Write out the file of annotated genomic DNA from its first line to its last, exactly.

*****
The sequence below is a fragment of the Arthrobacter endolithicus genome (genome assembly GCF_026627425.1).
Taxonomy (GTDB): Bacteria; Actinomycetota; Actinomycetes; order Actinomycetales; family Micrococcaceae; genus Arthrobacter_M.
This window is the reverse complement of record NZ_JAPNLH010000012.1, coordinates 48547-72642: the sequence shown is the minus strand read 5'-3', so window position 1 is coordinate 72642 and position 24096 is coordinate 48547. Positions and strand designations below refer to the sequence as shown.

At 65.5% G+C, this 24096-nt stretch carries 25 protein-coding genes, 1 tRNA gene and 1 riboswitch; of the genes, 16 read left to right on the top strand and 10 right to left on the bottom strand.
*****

The sequence below is a fragment of the Arthrobacter endolithicus genome (genome assembly GCF_026627425.1).
Taxonomy (GTDB): Bacteria; Actinomycetota; Actinomycetes; order Actinomycetales; family Micrococcaceae; genus Arthrobacter_M.
This window is the reverse complement of record NZ_JAPNLH010000012.1, coordinates 48547-72642: the sequence shown is the minus strand read 5'-3', so window position 1 is coordinate 72642 and position 24096 is coordinate 48547. Positions and strand designations below refer to the sequence as shown.

At 65.5% G+C, this 24096-nt stretch carries 25 protein-coding genes, 1 tRNA gene and 1 riboswitch; of the genes, 16 read left to right on the top strand and 10 right to left on the bottom strand.